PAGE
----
Stop Asking for Permission, Woman.

Updated: Mar 9, 2020

Resist the impulse to keep asking for permission and just do. Just do it.

Just Stop

Stop. Saying sorry for something that isn’t your fault. Stop using too many pleasantries, “please and thank you" is nice but when you have it in five different places in an email there's a problem. “Sorry, please, excuse me” No. Stop it.

Remove the adjectives, go to the point and trust me i understand this can be hard for some. I mean, i still edit my emails to date to the remove the extra "pleases and thank yous" that are just off.

Stop asking for permission - send that email, have that meeting, do that thing and apologize later.

I’ve come to realize that this isn’t a solely women thing though it’s a part of it. There is the submissive culture women are nurtured in here in Nigeria but there is also high power distance culture generally in Africa that makes this even harder for most, for women especially. But we can train ourselves to be different by learning to take calculated risks. It's worked for me.

Doubt is the root of it all

How many times have you spotted something wrong and refuse to speak about it then someone else points it out later? Although, i must confess this likely won't happen 100% of the time. There will be days you'll be off and you will think to yourself, am i glad i waited that one out and saved myself the embarrassment. Hey, that's not best way to approach that and that's not the point!

The point is not to be right the entire time, The point is to be able to speak out constructively, cohesively and assertively about a matter, asking intelligent questions along the way.

What i’ve found helps me is to ask a question first to clarify the hypothesis in my mind, then lead to my point if necessary or say “thanks for that clarification” if not.

Oh and you should read this book "The Subtle Art of Not Giving a Fuck" by Mark Manson. I review the book on this website here

Start with Small Risks and Work Your Way Up

There are several articles and studies about women generally being more risk averse than men and while i'm still on the fence on that one, i have found personally, that starting with small risks and them paying off boosts my confidence with larger ones.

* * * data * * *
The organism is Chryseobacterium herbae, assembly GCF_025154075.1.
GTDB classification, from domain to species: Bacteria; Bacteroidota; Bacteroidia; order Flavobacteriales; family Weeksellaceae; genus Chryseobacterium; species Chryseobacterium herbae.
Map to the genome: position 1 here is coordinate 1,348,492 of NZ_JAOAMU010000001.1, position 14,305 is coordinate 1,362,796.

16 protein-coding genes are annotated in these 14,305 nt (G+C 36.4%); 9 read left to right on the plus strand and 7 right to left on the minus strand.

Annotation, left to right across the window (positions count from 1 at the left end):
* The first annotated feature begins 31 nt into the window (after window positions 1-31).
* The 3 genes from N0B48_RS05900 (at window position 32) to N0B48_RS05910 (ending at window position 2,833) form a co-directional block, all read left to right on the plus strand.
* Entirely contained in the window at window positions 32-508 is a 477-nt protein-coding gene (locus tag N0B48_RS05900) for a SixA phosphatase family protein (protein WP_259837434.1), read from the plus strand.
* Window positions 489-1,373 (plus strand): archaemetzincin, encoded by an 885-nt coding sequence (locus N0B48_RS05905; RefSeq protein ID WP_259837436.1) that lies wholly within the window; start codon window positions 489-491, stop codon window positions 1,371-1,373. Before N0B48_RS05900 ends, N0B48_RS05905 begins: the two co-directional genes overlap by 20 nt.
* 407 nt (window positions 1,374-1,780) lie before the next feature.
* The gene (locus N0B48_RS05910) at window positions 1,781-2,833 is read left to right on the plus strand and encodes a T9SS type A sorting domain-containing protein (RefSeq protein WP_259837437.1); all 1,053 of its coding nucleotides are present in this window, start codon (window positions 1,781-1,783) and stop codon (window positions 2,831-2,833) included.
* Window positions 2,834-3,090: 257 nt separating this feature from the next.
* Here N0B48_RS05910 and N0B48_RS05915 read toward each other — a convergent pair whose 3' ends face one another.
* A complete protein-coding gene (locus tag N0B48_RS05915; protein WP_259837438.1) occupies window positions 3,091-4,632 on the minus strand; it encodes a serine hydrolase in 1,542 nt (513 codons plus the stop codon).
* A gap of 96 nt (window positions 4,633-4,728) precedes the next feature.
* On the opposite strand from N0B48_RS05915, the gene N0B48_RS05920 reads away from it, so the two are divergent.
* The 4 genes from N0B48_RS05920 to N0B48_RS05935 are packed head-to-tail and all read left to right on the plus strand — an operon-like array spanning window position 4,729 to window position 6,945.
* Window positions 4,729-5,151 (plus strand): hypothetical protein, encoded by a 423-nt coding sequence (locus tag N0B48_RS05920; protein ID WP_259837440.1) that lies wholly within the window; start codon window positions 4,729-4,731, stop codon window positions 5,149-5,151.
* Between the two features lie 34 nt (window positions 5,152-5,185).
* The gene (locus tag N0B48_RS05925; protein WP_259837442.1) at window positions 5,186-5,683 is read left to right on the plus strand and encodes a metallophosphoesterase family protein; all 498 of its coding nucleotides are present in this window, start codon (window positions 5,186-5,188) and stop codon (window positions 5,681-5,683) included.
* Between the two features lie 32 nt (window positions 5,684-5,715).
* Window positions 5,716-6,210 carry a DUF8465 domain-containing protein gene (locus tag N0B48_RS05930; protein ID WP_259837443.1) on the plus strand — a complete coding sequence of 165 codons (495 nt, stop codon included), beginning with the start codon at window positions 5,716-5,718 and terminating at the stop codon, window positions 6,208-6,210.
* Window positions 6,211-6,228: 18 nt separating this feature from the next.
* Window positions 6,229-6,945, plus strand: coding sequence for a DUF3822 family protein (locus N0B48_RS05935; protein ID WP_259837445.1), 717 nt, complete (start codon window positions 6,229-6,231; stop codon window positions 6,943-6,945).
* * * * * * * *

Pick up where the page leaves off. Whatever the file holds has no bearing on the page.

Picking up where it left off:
Say you realize that you ask for a lot of permission for things at work and clearly this isn’t very good for a leader, so you spot this. You can easily start with something not too big and just do it, then iterate. These things are hard in practice, i know, i know but find one small thing and work your way up

Get yourself a Wing Woman Wilfred

I have a wing-woman in my head, i call her Wilfred. Call me crazy but when i need a good pep talk Wilfred does the job

“Maria you’re amazing, Maria you can do this, Maria you have the experience to make this happen, you are qualified for this, you’ve done this, you’re the best person i know suited for this ..."

Find your Wilfred and make sure she is in your head when you need it the most and replace Doubting Delilah who always tells you all the things you’re not good at exactly the moment you least need to hear it.

It takes a LOT of practice, and i learn this everyday.

Learn to be comfortable with having difficult conversations

I used to be very very bad at having difficult conversations, avoiding confrontation at all costs. I think this was nurture - growing up we never talked about uncomfortable things.

But i quickly realized that the impact of not having difficult conversations is that you slowly keep moving the line on what is acceptable to you, till everything is acceptable to you and then one day you snap.

In the usual linear fashion i then decided i’ll have all difficult conversations and fell into the unique situation of having too many difficult conversations and then that was just exhausting.

There's an art to picking difficult conversations. Picking your battles. So i started being very deliberate about my difficult conversations.

My 3 personal checks are:

1. Is this a trend and not a one off?
2. Is this something that is absolutely important to me?
3. Is this something that is likely the symptom of a deeper problematic issue?

Once it’s a yes from me on at least 2 out of the 3 the conversation has to be had. No exceptions. I’ve learnt to start small and grow into it over the years and it’s been pretty interesting to see my personality almost change.

So, what do you think? Any experiences to share? Tell me, i want to learn from you too!

Click here for post on How to Have Difficult Conversations.

And here for a post on why being too nice is a problem.

With Love,



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